Tips For Talking To And Building Trust With Your Teenager
Let’s face it, most teenagers are not open books and tend not to openly share their problems with their parents. They may appear closed off and quiet. Or, it may appear as though they are hiding something. You may get the eye rolls when you ask, “is everything okay?” or, “why don’t you want to talk to me?” All of these are common responses that teens give to their parents. You may feel as though you’re doing something wrong and that’s why they don’t want to talk to you. I’m here to tell you that that’s not the case. The first step in effectively talking to your teenager is to not take it personally. If you can do that, the rest is simple. And I’m here to give you some effective tricks and tips to communicate productively with your teenager.
1.) Don’t Pressure Your Teen Into Talking
First things first, make sure you don’t pressure your teen into talking with you. If you make them feel like they HAVE to talk to you about things, the more likely they will keep things from you. For instance, telling your teen that they need to open up more and not keep things from you. Doing this will most likely end in a teen regressing and keeping even more from you. The best thing you can do for your teen is to keep things open with them. Suggest, “anytime you need to talk to me about something, I’m here for you.” Keep it open and don’t push the reminder too much. They will remember this statement when they do in fact have an issue that they feel they can’t solve on their own accord.
2.) Use Random Times To Talk
Rather than requiring your teenager to talk at the dinner table or having a designated time, just use random times and opportunities to talk. For instance, while driving in the car to soccer practice or if you’re watching a movie together on the couch. Sometimes, it’s the random moments that can cause a thought to occur and it may get your teenager talking. When these moments occur, don’t rush your teenager. Take the moment and enjoy the time that they are choosing to talk to you. If a teenager talks to you during these times, it’s usually because they are in a place of content and they feel comfortable. Make sure you don’t push the moment away.
3.) Respect Your Teens Privacy
Unless you’re living under a rock, it’s safe to assume that your teenager probably has a cell phone. If they do, prior to getting the phone for your teenager make sure you make it known that you will respect their privacy with it. Let them know that you are giving them the cell phone because you trust them and you believe they will be responsible with it. Suggest to your teenager that if they ever see something uncomfortable or they are dealing with cyberbullying of some sort that you encourage them to come to you. Lay it out ahead of time that you will not judge them for what is happening nor will you ridicule, blame, or become upset with them. Let your teenager know that you will trust their judgment and that if something doesn’t feel good to them, that they can always approach you about an issue. With that being said, hopefully, they will use the device responsibly and seek you out if something does not feel right.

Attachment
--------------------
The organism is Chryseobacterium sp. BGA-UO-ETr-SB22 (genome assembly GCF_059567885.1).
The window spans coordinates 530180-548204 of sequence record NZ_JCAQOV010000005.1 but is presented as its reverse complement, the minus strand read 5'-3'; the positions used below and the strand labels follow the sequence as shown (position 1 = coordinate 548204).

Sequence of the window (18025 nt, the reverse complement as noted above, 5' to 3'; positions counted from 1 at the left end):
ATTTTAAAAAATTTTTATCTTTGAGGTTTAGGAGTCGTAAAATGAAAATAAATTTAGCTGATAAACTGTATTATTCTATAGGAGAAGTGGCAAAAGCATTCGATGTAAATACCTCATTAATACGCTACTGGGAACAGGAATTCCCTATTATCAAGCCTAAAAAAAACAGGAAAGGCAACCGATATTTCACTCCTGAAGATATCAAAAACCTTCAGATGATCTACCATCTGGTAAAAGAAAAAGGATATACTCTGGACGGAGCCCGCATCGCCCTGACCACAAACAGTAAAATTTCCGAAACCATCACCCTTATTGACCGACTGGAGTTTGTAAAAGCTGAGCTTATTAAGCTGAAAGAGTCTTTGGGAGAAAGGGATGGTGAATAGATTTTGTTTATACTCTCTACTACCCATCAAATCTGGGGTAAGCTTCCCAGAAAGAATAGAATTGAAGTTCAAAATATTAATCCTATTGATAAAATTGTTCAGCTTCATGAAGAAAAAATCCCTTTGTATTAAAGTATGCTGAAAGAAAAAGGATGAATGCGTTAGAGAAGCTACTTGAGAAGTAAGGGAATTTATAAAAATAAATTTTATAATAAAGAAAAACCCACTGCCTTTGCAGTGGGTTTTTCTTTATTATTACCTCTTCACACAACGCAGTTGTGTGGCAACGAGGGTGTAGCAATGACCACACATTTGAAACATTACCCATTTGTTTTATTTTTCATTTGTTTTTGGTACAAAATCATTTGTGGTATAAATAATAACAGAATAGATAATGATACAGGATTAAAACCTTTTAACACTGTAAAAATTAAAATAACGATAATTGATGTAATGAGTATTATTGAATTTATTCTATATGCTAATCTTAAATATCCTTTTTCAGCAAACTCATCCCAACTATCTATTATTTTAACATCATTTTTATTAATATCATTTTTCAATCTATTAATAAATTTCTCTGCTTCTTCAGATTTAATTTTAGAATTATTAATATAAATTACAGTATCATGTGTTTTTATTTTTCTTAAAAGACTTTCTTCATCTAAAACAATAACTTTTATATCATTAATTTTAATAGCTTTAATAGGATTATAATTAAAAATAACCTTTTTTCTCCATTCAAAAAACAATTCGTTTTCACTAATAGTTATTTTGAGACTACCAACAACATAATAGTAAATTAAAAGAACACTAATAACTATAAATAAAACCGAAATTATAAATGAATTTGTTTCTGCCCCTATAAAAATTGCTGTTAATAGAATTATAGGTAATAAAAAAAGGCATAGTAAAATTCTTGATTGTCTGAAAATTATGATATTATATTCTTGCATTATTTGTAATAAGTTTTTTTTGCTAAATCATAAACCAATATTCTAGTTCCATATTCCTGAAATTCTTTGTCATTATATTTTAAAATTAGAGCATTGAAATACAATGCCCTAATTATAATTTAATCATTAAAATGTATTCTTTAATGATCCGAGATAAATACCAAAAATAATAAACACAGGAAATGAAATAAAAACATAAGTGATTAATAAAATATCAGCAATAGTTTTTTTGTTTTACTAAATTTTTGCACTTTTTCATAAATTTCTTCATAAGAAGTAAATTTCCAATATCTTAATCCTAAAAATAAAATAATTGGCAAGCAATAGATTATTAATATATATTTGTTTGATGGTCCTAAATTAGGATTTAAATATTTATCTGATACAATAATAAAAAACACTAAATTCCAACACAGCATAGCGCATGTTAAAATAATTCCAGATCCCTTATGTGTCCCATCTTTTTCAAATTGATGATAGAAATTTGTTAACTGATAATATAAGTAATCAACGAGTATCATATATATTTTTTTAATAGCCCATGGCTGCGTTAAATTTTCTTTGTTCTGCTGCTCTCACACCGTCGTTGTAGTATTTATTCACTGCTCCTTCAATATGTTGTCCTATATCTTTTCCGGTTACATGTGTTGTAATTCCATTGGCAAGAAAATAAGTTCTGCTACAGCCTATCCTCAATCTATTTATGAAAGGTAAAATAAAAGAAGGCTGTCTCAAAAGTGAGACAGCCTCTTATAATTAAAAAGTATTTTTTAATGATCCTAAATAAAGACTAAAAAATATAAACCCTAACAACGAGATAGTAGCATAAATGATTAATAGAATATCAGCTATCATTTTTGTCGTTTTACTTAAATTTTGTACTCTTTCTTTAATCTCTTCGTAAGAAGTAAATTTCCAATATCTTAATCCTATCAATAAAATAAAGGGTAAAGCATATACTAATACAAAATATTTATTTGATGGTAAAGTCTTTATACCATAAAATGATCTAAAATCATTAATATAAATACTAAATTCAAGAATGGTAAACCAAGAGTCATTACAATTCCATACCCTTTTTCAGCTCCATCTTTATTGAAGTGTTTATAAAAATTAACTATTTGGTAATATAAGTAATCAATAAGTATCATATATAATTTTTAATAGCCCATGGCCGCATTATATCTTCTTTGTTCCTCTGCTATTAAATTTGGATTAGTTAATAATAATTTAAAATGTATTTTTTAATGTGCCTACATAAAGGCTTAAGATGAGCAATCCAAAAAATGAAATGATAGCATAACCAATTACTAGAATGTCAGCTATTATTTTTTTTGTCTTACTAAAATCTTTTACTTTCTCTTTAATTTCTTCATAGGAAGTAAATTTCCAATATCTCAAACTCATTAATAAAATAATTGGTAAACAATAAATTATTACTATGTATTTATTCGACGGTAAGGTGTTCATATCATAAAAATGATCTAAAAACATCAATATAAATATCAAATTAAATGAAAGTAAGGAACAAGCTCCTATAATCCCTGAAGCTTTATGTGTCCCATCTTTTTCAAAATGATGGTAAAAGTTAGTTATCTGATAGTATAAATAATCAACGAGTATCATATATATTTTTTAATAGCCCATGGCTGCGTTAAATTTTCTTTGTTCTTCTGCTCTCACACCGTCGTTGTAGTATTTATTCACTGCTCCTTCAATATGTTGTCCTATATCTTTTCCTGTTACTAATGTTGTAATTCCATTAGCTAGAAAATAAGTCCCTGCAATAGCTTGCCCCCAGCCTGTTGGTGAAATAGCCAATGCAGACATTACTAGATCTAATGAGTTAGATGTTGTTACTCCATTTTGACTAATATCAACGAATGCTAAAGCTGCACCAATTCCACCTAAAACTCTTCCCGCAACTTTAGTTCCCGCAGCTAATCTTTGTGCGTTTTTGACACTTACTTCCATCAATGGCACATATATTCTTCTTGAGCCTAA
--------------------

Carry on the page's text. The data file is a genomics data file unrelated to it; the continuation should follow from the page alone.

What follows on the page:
4.) Don’t Yell, Blame, or Name Call
With a teen, arguments are inevitable. Obviously, there is no such thing as a perfect family or a perfect teenager. You are going to have moments with your teen that will create some stress and anger. During these times, do your best to use your mental filter and not overreact to your teen. Keep in mind, that although your child is older and more grown up, they still learn behaviors from you. With that being said, think before you speak and make sure you diffuse arguments appropriately. Don’t yell at them or lose your temper, don’t blame them for the issue at hand, and especially do not name call your teenager. Otherwise, this will turn into anger, lack of trust, and resentment in the future.
5.) Give Your Teen Say In Some Major Decisions
Another way to talk to your teen and build trust is to let your teen become somewhat involved in a major household or personal decisions. For instance, maybe you are thinking about remodeling your basement. Perhaps ask your teen what they think would make the basement more fun so that they can entertain their friends at times. Or, maybe your teen is struggling at their current school. Have a conversation with them about how they feel. If they are persistent about wanting to change schools and if it realistically fits with your schedule, let them make that call. Giving your teen a chance to voice their opinion will help build trust and will show your teen that you feel they are responsible enough to make important decisions.
Give these few suggestions a try and see if it helps build a stronger relationship with your teenager. Obviously, every teenager is different and they each have their own unique personality. Find what works best for your teen and be consistent in how you interact. If you do these types of things, you and your teenager should continue down a healthy and happy path together. Best of luck!